How to Write a Great Letter of Recommendation
Letters of recommendation can push a college application to the top of the pile, but not all letters carry the same weight. Well-written letters that are specific and storied can help students stand out in the admissions process, according the Massachusetts Institute of Technology (MIT) admissions office.
“Because of our highly competitive applicant pool, letters of recommendation hold substantial weight in our admissions decisions,” says MIT, which receives more than 20,000 applications a year. “A well-written letter for an outstanding applicant can highlight impressive characteristics beyond his/her own self-advocacy.”
A strong opening and closing are essential to crafting a strong letter, MIT says. Glowing praise isn’t enough, either – statements should be backed up by examples of a student’s abilities.
And although some instructors will delight in singing a student’s praises, those comments should be limited to a page, according to Hamilton College. The college cautions “extra paragraphs won’t make the unexceptional sound exceptional.”
Hamilton also has a few other best practices for letters:
- Tell things about a student that cannot be found in his or her application
- Provide perspective about the rigor of courses and challenges a student faced and overcame
- If there are nuances to the curriculum, such as a lack of AP courses, make note of it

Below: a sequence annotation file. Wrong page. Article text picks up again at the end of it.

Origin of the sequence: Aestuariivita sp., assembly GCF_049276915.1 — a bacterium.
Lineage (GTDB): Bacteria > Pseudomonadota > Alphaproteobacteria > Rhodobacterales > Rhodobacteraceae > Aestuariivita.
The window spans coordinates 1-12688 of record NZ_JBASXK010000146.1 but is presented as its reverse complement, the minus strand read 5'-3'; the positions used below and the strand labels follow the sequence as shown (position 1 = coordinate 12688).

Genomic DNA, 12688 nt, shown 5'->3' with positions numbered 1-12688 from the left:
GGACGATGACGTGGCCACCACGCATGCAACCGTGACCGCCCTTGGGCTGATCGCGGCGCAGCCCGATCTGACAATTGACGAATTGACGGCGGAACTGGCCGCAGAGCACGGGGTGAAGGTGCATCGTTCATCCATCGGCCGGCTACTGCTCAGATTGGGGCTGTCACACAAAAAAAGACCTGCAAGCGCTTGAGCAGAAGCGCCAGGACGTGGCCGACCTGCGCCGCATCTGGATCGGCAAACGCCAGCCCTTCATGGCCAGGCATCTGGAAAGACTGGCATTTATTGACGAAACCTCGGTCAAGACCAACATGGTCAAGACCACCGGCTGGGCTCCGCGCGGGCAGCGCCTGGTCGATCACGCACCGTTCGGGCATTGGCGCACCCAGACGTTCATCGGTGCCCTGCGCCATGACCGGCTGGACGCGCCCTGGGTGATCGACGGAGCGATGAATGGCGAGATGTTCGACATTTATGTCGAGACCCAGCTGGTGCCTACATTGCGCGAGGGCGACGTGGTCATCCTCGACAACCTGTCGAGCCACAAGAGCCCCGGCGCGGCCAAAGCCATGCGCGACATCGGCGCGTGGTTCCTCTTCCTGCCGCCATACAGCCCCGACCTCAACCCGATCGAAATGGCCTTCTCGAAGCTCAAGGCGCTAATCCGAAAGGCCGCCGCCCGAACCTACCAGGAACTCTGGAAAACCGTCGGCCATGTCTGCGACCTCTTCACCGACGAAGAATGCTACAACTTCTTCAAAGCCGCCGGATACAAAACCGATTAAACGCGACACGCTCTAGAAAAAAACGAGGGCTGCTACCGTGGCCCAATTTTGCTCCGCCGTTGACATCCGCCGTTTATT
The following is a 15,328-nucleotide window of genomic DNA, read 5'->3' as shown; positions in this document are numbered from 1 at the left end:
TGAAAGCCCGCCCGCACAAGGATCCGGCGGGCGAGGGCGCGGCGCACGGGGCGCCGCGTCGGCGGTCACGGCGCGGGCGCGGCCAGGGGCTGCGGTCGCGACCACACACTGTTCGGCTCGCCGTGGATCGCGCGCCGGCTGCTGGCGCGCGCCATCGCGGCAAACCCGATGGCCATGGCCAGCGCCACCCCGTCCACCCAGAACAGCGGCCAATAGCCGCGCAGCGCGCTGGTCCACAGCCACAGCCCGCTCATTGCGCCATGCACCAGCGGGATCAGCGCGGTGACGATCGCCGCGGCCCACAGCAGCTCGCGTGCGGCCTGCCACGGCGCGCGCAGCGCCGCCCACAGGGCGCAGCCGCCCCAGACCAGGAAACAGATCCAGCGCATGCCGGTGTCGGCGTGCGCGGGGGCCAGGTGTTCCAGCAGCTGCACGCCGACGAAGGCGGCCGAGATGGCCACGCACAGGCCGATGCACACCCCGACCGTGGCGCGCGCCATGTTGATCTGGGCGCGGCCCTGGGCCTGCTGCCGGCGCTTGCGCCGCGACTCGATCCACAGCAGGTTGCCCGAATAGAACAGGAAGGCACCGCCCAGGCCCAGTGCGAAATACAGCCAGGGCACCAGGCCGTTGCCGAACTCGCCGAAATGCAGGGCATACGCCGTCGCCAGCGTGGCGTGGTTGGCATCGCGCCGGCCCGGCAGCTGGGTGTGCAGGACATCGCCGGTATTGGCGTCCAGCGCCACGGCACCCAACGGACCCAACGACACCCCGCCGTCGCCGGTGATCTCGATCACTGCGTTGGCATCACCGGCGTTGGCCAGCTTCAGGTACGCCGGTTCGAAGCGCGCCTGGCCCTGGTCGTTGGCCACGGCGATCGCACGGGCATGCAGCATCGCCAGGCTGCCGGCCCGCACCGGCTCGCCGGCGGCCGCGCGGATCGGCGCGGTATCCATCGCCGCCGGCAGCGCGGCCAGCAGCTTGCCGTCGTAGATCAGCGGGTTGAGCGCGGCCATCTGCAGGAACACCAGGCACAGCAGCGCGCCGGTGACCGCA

MIT echoes Hamilton’s advice and builds upon it by saying that letters should go beyond grades and academic performance. A truly good letter doesn’t just highlight achievements – it captures a student’s character.
Detailing intellectual capacity, as well as emotional maturity, can help admissions officers decide whether a student is a good fit. Depth is key – if a letter is positive but offers few specifics, it won’t pack the same punch as more detailed letters.
Insight into anything that affects student performance – such as trouble at home – also is helpful. It can show that a candidate is able to shine even in tough circumstances.
“We appreciate anything that gives us insight and perspective into a student's performance and the environment,” MIT admission says.
“Comments about problems that a student has experienced will help us understand the context in which they have accomplished whatever they have achieved. The extent to which they have dealt with these problems is useful to know as well.”
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